We opened the door to the clinic and knew immediately that this wasn’t going to work. The developmental pediatrician’s waiting room was jammed with parents and young children. Noisy children. I was pretty sure most of them were families in those early stages of trying to figure things out for their newly diagnosed kids.
We hadn’t been to this office in a number of years. We are “been-there-done-that” autism parents now, and it’s been awhile since there’s been anything an autism specialist could really offer us.
Well, until now. Our teenager’s anxiety, and the self-injurious behavior and aggression that stems from it, is our reason for returning, to meet with a new psychiatrist, adjust meds, discuss options, and try to find our way back to calm.
So, yes, we brought our stressed-out kid to a noisy, crowded, unfamiliar office to get help for his anxiety that worsens in noisy, crowded, unfamiliar places. That makes sense.
Of course, my son was not having it.
We made it three steps toward the check-in desk, and he’d already morphed into 160 lbs of freak-the-hell-out-anxiety-on-steroids. He began immediately to pound his fists together and punch himself in the stomach. He does this gallop-stomp thing, slamming his feet into the floor, again and again. He adds to the noise in the room with his own sounds that translate to “get me outta here”—just in case his parents aren’t getting the message through his clear body language.
In this space, there is no room to keep him or anyone else safe. Everyone is too close, too loud. Abort! Abort!
As my husband literally muscled my ramped-up son back out the door, I grabbed the clipboard of paperwork from the receptionist and told her that the doctor would have to find us outside.
When I turned around from the desk, I could see my agitated father-son duo standing outside of the glass doors, just beyond the comparatively calm moms and dads who filled the reception area, awaiting their chance to meet with their doctors and gather hopeful prognoses for their sweet lil’ young ones.
I stood in the middle of the room, threw my arms above my head like a crazed Doomsday prophet and shouted, “Buckle up, newbies!!! This is coming! Here’s what you’re in for!!”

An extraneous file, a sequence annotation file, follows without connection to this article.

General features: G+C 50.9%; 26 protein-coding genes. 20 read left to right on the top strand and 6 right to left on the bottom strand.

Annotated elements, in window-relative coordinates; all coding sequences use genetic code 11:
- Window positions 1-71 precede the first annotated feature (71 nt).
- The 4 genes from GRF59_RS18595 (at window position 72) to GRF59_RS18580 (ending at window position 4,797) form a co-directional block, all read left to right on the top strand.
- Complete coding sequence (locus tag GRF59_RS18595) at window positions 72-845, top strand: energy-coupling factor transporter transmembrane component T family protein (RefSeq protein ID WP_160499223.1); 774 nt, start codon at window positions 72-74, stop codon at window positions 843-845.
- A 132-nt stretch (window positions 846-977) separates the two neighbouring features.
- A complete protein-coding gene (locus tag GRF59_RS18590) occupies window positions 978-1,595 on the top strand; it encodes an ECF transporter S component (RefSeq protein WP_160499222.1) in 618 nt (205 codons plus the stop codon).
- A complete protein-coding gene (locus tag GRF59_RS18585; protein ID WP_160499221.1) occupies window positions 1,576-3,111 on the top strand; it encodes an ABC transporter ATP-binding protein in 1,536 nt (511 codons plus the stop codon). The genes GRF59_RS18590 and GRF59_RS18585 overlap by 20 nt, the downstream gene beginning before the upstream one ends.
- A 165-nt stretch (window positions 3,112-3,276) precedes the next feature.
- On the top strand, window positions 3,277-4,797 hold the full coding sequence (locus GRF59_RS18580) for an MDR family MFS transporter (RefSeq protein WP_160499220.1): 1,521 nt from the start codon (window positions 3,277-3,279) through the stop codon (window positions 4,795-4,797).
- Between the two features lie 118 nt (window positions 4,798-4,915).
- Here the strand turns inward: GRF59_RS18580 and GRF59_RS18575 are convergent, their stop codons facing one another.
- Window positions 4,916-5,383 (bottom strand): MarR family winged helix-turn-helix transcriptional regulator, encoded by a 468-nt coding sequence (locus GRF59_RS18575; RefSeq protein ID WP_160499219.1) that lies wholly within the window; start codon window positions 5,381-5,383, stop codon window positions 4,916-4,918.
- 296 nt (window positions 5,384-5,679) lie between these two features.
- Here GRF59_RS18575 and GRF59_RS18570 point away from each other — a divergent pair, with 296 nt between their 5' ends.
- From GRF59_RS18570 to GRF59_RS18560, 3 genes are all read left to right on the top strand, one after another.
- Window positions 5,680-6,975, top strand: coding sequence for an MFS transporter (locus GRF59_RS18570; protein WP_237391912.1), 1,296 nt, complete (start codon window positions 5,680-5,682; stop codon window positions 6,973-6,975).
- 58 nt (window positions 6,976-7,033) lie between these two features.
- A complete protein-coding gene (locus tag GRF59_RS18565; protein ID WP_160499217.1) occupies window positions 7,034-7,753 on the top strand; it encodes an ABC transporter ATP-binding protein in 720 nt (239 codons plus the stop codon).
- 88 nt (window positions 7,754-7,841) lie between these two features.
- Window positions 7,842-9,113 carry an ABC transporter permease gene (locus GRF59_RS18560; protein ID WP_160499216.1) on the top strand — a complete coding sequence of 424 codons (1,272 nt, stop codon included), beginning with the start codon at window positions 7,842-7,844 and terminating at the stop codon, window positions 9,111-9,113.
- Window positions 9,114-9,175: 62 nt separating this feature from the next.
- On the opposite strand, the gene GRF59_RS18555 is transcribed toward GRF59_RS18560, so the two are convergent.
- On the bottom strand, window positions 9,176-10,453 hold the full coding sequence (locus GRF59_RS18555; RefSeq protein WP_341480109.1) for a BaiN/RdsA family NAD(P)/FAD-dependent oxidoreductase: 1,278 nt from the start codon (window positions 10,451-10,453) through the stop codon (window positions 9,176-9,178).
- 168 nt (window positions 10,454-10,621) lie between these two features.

OK, that last part didn’t happen.
I would never do that.
I can barely admit to even thinking it, because it sounds so harsh and probably makes me seem a bit unstable.
But the image of actually doing that made me laugh.
And, you know, sometimes nothing is left to you…but to have a good laugh.
I texted my close friends later that day, confessing my impulse to cruelly yank back the curtain on the reality of autism-parent adolescence. They laughed with me.
They also reminded me, as they often do, that writing about this aspect of our story—the hard parts I rarely talk about, and how we cope—can help other caregivers who are facing similar challenges. Just to know that they aren’t alone. To hear someone else admit, “Hey, this is hard.”
The situations we find ourselves in—through every phase of this parenting trek, trying our best to support and safeguard our children—can be stressful and scary, completely exhausting and utterly overwhelming. If I couldn’t also see something in these moments as supremely ridiculous and funny, I don’t know how I’d get through.
I don’t like to give other parents advice, because I’m winging it just like everybody else. But I will say this. Whatever else you do to help your child, do this for yourself.
When you’re going through a rough patch, find a way to laugh about it, even for a moment. Laugh with others who understand, and it becomes, I think, a little easier to bear. I am lucky to have a husband and friends who share my sense of life-saving humor.
If I couldn’t laugh at the image of myself losing it and scaring the crap out of a group of doe-eyed new parents?
I might actually become that crazy lady in the waiting room.
No one really wants to see that.
Note: This image is just so perfect for this piece, and so borderline-offensively wrong. Sorry but it makes me laugh too (I told you I might be a bit unstable). Thanks to the artists at Pixabay.com for both of these images.